Mónica Bugallo, professor of Electrical and Computer Engineering in the College of Engineering and Applied Sciences, has been elected a member at large on the Institute of Electrical and Electronics Engineers (IEEE) Signal Processing Society Board of Governors (BoG). Her term began January 1, 2023 and she will serve until December 2025.
Bugallo is vice provost for Faculty Affairs and Diversity, Equity and Inclusion at Stony Brook University, in addition to inaugural faculty director of the Women in Science and Engineering (WISE) Honors Program. She previously served as associate dean for Diversity and Outreach in the College of Engineering and Applied Sciences.
“This is a tremendous honor, as some of the best researchers in signal processing from around the world are nominated for the BoG. Mónica was one of only three new members elected for the position,” said Petar Djurić, chair of the Department of Electrical and Computer Engineering at Stony Brook. “Mónica’s contributions to our students and to underrepresented populations in the STEM community are invaluable. We are so fortunate and grateful to have her support and representation at the Society level.”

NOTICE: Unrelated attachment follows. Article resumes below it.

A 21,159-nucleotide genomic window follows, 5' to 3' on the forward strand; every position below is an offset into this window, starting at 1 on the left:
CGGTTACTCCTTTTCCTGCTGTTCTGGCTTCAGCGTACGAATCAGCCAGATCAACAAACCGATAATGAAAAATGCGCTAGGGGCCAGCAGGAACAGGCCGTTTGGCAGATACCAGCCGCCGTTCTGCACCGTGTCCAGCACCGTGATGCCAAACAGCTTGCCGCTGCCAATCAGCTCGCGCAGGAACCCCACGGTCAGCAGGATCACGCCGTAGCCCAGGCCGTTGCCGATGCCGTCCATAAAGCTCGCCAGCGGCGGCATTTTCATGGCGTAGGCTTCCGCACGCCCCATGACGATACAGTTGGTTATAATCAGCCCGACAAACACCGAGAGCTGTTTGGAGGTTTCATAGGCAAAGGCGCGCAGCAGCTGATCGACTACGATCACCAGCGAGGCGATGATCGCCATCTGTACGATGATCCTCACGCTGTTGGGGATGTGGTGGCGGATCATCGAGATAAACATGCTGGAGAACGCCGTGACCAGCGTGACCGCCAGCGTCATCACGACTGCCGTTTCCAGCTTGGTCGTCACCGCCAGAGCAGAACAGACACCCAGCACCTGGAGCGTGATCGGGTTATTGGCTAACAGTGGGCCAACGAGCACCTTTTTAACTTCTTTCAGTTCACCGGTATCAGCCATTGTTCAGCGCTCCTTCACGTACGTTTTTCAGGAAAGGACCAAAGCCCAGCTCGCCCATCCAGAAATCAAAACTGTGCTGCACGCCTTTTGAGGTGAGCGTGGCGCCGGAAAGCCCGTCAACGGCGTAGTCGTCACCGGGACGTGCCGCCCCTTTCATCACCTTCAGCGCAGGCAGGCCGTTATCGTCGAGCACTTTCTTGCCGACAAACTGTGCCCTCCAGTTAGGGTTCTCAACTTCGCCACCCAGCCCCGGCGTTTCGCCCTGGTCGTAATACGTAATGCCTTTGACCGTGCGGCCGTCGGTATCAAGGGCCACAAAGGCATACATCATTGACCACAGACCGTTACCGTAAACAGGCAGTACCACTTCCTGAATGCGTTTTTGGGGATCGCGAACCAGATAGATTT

Joining the faculty of the Department of Electrical and Computer Engineering in 2002, Bugallo’s research interests are in the field of statistical signal processing, with emphasis on the theory of Monte Carlo methods and its application to different disciplines including biomedicine, ecology, sensor networks and finance. Her research and educational efforts have been funded by governmental and state agencies and corporations including the National Science Foundation (NSF), the Office of Naval Research, Hewlett-Packard, National Grid and PSEG.
Bugallo is the recipient of numerous research and education awards including the prestigious National NSF Career Award, the SUNY Chancellor’s Awards for Excellence in Teaching, the IEEE Outstanding Young Engineer Award (Long Island Chapter) and the IEEE Athanasios Papoulis Award. She earned her BS, MS and PhD degrees in computer science and engineering from the University of A Coruña, Spain.
The Signal Processing Society is IEEE’s first society, founded in 1948, and it has more than 19,000 members from about 100 countries. The Board of Governors is the governing body that oversees the activities of the IEEE Signal Processing Society, with the responsibility of establishing and implementing policy, and receiving reports from its standing boards and committees. Members at large represent the member viewpoint in the Board decision-making. They typically review, discuss and act upon a wide range of items affecting the actions, activities and health of the Society.